Mount Airy, NC—After enduring the ruin of Hurricane Katrina, New Orleans may be the only post-devastation city to consider the opening of a new restaurant a milestone of resurrection. But, to the Big Easy, the new downtown restaurant Le Foret is a sign that their unique way of life is continuing. Thanks to forwardthinking owners, an innovative builder and an expert in insulating buildings in the excessive moisture of below sea level venues, Le Foret may spell the future of
new New Orleans.
The building, a former 1800s era cigar factory, is located in the Central Business District at the corner of Camp and Common streets—just three blocks off the French Quarter— but, despite its highly visible location, it has been empty since the 1970s. While the restoration and conversion to one of the city’s first post storm, high-end, “grand” restaurants (which opened in October, 2009) is called by Brenda Maitland, food, wine, cocktail and travel writer, in Country Roads magazine, “an extraordinary gift to the city by Le Foret owners, Margaret and Mike Schexnayder,” the building presented numerous challenges, even to the experienced insulation expert, Tobias Torjusen, and his company, Foamman Insulation. “I talked it over with the contractor and we agreed we had to super insulate the entire building. We needed to add structural strength, high R-value, noise abatement, and air and moisture barrier—all in one product. Floors, ceilings, walls—the entire envelope had to be spray foam insulation.”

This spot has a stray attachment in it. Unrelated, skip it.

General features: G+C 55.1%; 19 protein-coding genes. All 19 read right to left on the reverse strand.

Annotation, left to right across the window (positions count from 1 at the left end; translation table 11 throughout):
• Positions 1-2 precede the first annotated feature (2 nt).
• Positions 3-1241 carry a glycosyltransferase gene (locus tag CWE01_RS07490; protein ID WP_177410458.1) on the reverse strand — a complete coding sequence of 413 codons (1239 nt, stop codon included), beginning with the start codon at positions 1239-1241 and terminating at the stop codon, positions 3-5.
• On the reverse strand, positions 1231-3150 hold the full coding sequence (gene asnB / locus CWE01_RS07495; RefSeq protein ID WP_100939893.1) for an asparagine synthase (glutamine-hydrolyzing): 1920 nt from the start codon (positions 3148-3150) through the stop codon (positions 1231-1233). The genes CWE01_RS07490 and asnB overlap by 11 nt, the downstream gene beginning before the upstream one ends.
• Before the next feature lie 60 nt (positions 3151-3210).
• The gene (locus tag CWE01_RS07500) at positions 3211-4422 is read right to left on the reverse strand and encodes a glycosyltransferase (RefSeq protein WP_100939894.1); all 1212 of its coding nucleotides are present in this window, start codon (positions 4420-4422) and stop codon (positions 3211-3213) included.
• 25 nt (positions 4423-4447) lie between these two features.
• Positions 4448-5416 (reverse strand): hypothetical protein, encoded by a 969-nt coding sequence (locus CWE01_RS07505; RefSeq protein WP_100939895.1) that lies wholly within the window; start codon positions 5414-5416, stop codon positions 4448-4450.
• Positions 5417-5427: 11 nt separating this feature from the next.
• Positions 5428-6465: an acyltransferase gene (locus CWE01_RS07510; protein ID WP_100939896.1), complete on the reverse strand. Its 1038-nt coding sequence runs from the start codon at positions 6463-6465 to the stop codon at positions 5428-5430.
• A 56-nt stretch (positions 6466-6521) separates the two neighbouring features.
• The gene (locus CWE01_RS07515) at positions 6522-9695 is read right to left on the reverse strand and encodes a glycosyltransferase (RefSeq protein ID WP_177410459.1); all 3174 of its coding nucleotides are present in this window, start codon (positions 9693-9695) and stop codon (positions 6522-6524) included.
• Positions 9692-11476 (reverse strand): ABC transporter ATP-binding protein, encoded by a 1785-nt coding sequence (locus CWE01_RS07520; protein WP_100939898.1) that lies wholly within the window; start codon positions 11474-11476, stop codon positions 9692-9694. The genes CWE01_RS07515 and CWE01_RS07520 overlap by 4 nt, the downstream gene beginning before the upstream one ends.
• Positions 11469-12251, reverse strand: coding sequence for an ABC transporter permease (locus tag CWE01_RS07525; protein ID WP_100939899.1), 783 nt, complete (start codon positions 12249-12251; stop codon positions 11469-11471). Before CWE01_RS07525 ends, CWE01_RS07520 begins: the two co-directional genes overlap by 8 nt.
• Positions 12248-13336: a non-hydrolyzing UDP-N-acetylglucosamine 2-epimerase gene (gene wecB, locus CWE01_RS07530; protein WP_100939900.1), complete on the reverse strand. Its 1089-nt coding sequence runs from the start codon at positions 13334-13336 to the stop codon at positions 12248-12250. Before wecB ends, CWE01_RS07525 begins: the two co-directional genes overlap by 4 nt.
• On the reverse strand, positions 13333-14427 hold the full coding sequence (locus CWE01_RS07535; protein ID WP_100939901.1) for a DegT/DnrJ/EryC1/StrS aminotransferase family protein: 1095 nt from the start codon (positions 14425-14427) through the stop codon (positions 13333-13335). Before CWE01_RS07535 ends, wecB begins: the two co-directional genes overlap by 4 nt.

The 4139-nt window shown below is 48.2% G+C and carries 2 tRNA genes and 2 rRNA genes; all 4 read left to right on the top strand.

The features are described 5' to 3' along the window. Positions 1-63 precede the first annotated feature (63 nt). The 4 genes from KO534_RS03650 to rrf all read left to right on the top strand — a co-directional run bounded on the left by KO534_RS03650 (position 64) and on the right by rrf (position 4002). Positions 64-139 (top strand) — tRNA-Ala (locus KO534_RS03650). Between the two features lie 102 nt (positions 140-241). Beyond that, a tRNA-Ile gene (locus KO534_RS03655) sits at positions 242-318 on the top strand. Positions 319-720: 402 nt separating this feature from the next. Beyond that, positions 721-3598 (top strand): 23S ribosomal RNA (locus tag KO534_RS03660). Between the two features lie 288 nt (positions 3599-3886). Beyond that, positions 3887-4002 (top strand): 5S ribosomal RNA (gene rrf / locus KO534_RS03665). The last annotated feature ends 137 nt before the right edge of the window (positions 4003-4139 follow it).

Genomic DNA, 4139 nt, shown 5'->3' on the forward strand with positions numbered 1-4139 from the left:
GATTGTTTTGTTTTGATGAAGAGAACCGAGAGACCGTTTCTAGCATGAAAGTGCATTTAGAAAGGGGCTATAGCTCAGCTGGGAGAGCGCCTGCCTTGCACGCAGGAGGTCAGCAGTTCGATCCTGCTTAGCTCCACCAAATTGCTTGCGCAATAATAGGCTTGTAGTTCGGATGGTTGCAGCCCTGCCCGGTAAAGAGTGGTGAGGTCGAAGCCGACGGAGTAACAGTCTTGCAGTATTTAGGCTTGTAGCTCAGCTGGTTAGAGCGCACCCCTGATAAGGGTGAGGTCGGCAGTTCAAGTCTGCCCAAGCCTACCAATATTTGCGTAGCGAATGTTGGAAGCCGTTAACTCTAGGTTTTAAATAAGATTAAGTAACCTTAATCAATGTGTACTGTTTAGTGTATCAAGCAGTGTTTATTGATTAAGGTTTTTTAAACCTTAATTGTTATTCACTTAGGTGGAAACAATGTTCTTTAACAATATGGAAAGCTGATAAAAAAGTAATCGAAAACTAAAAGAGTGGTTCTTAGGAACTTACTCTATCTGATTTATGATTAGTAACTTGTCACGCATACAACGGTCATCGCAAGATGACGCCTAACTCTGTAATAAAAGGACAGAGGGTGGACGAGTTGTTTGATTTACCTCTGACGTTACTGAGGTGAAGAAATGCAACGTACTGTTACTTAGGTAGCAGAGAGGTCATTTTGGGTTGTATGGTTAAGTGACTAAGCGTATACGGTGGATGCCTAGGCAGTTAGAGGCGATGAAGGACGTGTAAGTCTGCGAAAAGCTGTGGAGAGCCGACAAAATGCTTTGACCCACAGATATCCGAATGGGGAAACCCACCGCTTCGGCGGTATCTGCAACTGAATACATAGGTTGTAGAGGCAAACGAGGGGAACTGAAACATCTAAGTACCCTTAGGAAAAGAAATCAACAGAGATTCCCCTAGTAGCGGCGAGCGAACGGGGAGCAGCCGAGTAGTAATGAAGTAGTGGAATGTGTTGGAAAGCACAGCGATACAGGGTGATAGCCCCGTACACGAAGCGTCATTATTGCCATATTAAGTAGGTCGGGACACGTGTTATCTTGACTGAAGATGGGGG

One of the challenges for the team was simply the age of the building and it had, like most city buildings, been battered by the hurricane’s high winds and water. Torjusen explains, “Bricks and mortar were crumbling, and there were cracks and crevices to fill to prevent air leakage. The application of spray foam was really the only choice, since it quickly expands to fill in the gaps while it conforms to curves and spaces then cures in place. These unique qualities make this spray foam insulation an exceptional restoration tool.”
“Our challenges mounted,” continues Torjusen. “The three story building has many of its original doorways, beams and hardware, going back nearly 200 years, and the owners wanted to preserve as much of that as possible. Also, we were dealing with three working kitchens—on three different floors. Moreover, as in most of New Orleans, this structure is on land below sea level; thus, it is important to keep the building climate controlled, safe and free of moisture.”
But, Torjusen, a Gulfport, MS native, is all too familiar with the challenges of building in the area, and just as familiar with products that work. “We used NCFI’s InsulStar® closed-cell spray foam because it’s the best. We have very high humidity here and up to 70 inches of rain per year, all of which affect the sustainability of the structures and the insulation within. Closed-cell spray foam insulation is a moisture barrier that allows you to stop vapor drives which threaten to cause rot and mildew, which are quite prevalent here in our region.”
Another advantage of the unparalleled, closed-cell insulation is that it also blocks the infiltration of dust, pollen and other airborne pollutants, creating a tight seal around the building and providing a healthier living, working, and dining environment.